Regional accents of English

Spoken English shows great variation across regions where it is the predominant language. This article provides an overview of the numerous identifiable variations in pronunciation; such distinctions usually derive from the phonetic inventory of local dialects, as well as from broader differences in the Standard English of different primary-speaking populations.

Accent is the part of dialect concerning local pronunciation. Vocabulary and grammar are described elsewhere; see List of dialects of the English language.

Secondary English speakers tend to carry over the intonation and phonetics of their mother tongue in English speech. For more details, see Non-native pronunciations of English.

Primary English-speakers show great variability in terms of regional accents. Some, such as Pennsylvania Dutch English, are easily identified by key characteristics; others are more obscure or easily confused. Broad regions can possess sub-forms as identified below; for instance, towns located less than 10 miles (16 km) from the city of Manchester, such as Bolton, Rochdale, Oldham and Salford, each have distinct accents, all of which together comprise the broader accent of Lancashire county; while these sub-dialects are very similar to each other, non-local listeners can identify firm differences.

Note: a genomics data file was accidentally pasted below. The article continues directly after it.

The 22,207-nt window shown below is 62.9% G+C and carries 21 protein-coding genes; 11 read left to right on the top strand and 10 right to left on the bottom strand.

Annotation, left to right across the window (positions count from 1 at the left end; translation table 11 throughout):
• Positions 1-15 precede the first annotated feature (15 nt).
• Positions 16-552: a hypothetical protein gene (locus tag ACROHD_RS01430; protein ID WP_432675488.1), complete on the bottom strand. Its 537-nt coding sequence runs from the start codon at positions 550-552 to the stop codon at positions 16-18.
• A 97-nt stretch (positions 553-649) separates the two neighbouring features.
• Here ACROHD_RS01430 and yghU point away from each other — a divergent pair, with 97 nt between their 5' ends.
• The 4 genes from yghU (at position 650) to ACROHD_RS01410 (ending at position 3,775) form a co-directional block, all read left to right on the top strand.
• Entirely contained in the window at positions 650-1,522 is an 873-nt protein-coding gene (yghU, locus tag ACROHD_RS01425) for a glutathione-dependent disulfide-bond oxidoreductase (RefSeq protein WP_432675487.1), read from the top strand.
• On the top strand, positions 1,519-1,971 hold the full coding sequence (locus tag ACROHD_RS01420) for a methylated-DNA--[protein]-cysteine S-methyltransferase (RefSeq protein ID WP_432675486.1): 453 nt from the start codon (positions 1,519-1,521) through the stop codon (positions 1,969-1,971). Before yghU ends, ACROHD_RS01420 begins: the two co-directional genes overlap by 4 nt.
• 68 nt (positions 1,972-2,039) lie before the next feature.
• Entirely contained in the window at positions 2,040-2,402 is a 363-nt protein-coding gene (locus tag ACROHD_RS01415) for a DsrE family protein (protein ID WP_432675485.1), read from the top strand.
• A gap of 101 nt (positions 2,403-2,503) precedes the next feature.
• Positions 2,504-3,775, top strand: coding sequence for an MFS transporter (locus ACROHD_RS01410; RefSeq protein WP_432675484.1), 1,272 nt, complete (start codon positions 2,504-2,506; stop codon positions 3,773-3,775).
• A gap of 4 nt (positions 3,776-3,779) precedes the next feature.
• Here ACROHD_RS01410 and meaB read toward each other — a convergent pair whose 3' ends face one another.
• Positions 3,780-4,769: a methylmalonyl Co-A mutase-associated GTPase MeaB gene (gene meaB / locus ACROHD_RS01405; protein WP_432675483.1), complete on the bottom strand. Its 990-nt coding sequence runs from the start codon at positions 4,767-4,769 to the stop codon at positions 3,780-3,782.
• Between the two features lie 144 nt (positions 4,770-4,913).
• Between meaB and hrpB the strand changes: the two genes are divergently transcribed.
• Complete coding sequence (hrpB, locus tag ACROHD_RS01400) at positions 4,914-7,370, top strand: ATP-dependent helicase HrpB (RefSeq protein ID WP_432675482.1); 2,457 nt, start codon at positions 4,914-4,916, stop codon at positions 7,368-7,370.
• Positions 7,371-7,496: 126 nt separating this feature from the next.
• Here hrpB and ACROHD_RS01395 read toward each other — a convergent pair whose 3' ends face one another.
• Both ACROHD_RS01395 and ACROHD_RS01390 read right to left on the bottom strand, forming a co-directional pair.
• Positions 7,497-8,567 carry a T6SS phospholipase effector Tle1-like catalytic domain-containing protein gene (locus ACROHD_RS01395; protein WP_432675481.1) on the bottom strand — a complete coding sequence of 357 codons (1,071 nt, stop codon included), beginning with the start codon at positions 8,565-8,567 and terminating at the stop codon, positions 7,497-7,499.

English accents can differ enough to create room for misunderstandings. For example, the pronunciation of pearl in some variants of Scottish English can sound like the entirely unrelated word petal to an American ear.

For a summary of the differences between accents, see International Phonetic Alphabet chart for English dialects.

Overview

Dialects and open vowels
word RP GA Can sound change
THOUGHT /ɔ/ /ɔ/ /ɑ/ cotcaught merger
CLOTH /ɒ/ lotcloth split
LOT /ɑ/ fatherbother merger
PALM /ɑː/
PLANT /æ/ /æ/ trapbath split
BATH
TRAP /æ/

English dialects differ greatly in their pronunciation of open vowels. In Received Pronunciation, there are four open back vowels, /æ ɑː ɒ ɔː/, but in General American there are only three, /æ ɑ ɔ/, and in most dialects of Canadian English only two, /æ ɒ/. In addition, which words have which vowel varies between dialects. Words like bath and cloth have the vowels /ɑː ɒ/ in Received Pronunciation, but /æ ɔ/ in General American. The table above shows some of these dialectal differences.

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